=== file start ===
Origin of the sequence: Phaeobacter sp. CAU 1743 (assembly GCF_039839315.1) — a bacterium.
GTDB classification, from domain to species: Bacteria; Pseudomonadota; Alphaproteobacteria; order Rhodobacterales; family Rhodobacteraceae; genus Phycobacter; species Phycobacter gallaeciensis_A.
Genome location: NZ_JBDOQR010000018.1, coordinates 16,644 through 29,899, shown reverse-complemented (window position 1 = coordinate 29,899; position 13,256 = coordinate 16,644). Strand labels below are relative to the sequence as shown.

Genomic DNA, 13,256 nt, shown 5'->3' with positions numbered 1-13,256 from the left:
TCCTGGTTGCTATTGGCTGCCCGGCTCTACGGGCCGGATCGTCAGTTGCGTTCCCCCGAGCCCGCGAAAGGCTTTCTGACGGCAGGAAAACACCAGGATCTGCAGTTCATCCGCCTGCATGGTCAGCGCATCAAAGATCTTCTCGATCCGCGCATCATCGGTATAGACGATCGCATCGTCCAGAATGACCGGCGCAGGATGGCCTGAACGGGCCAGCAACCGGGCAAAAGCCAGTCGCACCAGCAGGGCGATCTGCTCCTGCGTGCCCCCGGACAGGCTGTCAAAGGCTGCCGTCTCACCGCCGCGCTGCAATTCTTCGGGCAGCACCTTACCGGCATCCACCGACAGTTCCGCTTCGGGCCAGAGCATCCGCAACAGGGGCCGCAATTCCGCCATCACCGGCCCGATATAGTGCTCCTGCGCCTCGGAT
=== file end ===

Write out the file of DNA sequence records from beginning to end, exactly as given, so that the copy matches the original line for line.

Origin of the sequence: Phaeobacter sp. CAU 1743 (assembly GCF_039839315.1) — a bacterium.
GTDB classification, from domain to species: Bacteria; Pseudomonadota; Alphaproteobacteria; order Rhodobacterales; family Rhodobacteraceae; genus Phycobacter; species Phycobacter gallaeciensis_A.
Genome location: NZ_JBDOQR010000018.1, coordinates 16,644 through 29,899, shown reverse-complemented (window position 1 = coordinate 29,899; position 13,256 = coordinate 16,644). Strand labels below are relative to the sequence as shown.

Genomic DNA, 13,256 nt, shown 5'->3' with positions numbered 1-13,256 from the left:
TCCTGGTTGCTATTGGCTGCCCGGCTCTACGGGCCGGATCGTCAGTTGCGTTCCCCCGAGCCCGCGAAAGGCTTTCTGACGGCAGGAAAACACCAGGATCTGCAGTTCATCCGCCTGCATGGTCAGCGCATCAAAGATCTTCTCGATCCGCGCATCATCGGTATAGACGATCGCATCGTCCAGAATGACCGGCGCAGGATGGCCTGAACGGGCCAGCAACCGGGCAAAAGCCAGTCGCACCAGCAGGGCGATCTGCTCCTGCGTGCCCCCGGACAGGCTGTCAAAGGCTGCCGTCTCACCGCCGCGCTGCAATTCTTCGGGCAGCACCTTACCGGCATCCACCGACAGTTCCGCTTCGGGCCAGAGCATCCGCAACAGGGGCCGCAATTCCGCCATCACCGGCCCGATATAGTGCTCCTGCGCCTCGGAT